Vivid depictions of gladiators fighting on a clay vase are the first concrete evidence that these fighters took it in Roman Britain, according to new research.
The vase, known as the Colchester vase, is well known to researchers. it was discovered in a Roman-era tomb in Britain in 1853 and holds the cremated remains of an individual. However, nothing was known about the deceased and it was unclear whether the vase had been made in the region or in continental Europe, where gladiatorial contests were known to entertain audiences in Roman Empire.
A subsequent study, however, revealed that the vessel was made with local clay as a memento of a specific match in the 2nd century AD, giving researchers unprecedented insight into sporting events on the outskirts of the empire.
Related: Bloodied, defeated gladiator drips mud in gruesome fresco uncovered in Pompeii
The town of Colchester, where the vase was found, is located in southeast England, about 60 miles (100 kilometers) from London. In Roman times, it was known as Camulodunum (opens in new tab) and had three theatres, as well as Britain’s only chariot track. By the second century AD, Camulodunum was a large city with a thriving pottery industry.
Standing 9 inches (23 cm) tall and weighing over 2.2 pounds (1 kg), the Colchester vase depicts three gladiatorial scenes with three types of combatants: human-human, human-animal, and animal-animal. In one scene, the “bestiarii” (beast fighters), named Secundus and Mario, fight a bear, while in another, Memnon and Valentine fight as “secutor” (hunter) and “retiarius” (net man). , a match that put a bone. a lightly armored man against one with trident and net, as a metaphor for the fisherman and his prey. Valentine is described as being in the 30th legion, which was in northwest Germany, and Memnon is marked with the Roman numerals VIII, meaning he fought and survived nine times.
Due to the complexity of the decoration, it has long been thought that the vase it could not be done in Britain (opens in new tab). However, a growing body of evidence for the pottery industry in Colchester allowed the research team to identify the vessel as a local vessel dating from AD 160-200.
Close examination of the inscription, previously thought to have been created after the vessel was fired, “shows that it was done when the clay was soft, after the decoration had been applied.” John Pierce (opens in new tab)research team member and senior lecturer in archeology at King’s College London, told Live Science in an email.
The vase was probably created as a type of commemorative cup that was later reused as a funerary altar.
The detailed reproduction of the gladiator scenes on the Colchester vase reflects “the selection of a key moment in the process,” Pearce said. “The inscription helps make this a distinct memento and likely echoes the kind of hype that characterized the build-up to the fight, such as placards paraded with fighter names.”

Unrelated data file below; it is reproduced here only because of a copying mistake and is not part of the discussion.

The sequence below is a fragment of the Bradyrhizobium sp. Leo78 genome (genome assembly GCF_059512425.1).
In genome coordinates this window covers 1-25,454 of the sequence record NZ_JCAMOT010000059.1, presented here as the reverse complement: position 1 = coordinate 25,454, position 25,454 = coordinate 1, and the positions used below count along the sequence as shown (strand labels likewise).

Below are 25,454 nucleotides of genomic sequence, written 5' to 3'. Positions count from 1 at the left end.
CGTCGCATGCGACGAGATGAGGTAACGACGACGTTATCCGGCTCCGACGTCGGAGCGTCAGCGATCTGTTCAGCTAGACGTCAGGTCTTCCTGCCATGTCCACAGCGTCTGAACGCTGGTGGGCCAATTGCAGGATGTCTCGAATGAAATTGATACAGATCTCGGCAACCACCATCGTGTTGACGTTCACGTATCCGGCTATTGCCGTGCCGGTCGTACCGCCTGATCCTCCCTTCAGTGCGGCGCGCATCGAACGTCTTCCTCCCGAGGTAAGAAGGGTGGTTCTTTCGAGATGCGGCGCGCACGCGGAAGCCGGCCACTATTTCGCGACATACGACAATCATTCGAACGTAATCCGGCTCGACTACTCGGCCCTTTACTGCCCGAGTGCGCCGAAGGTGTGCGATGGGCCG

Scientific analysis of the cremated bones revealed that they are the remains of a robust man who was over 40 years old when he died. His teeth indicated that he did not come from Colchester but rather from the south west of England or possibly the British Isles. But he was not one of the gladiators mentioned on the jar. “We don’t think there’s a serious case for making the remains an artist,” Pearce said.
Steven Tuck (opens in new tab)professor of history and classics at Miami University in Ohio who was not involved in this study, told Live Science in an email that “the cremated person could have been a fan of gladiators in general or a particular gladiator.”
The use of gladiator vase as an urn, however, may suggest an even more personal connection. “I think it’s more likely that it was connected to this event in some way,” Tuck said. “Since we know some of the trainers were former gladiators themselves, it could easily have been a retired gladiator still participating in the spectacle.”
With its gladiator themes and local clay, the Colchester pottery is a remarkable example of Roman-style games taking place in a distant part of the empire. Given the lack of written accounts of events like these in Britain, the Colchester pottery provides compelling evidence that gladiatorial contests took place there and that people took souvenirs of their adventures.
“Finding evidence that gladiatorial combat probably took place here in Colchester 2,000 years ago is incredibly exciting,” said the Colchester councillor. Pam Cox (opens in new tab) he said in a statement. “We are grateful to all the researchers who helped uncover this and other secrets from the jar.”
Colchester pottery will be featured in one exhibition about gladiators (opens in new tab) at Colchester Castle from 15 July.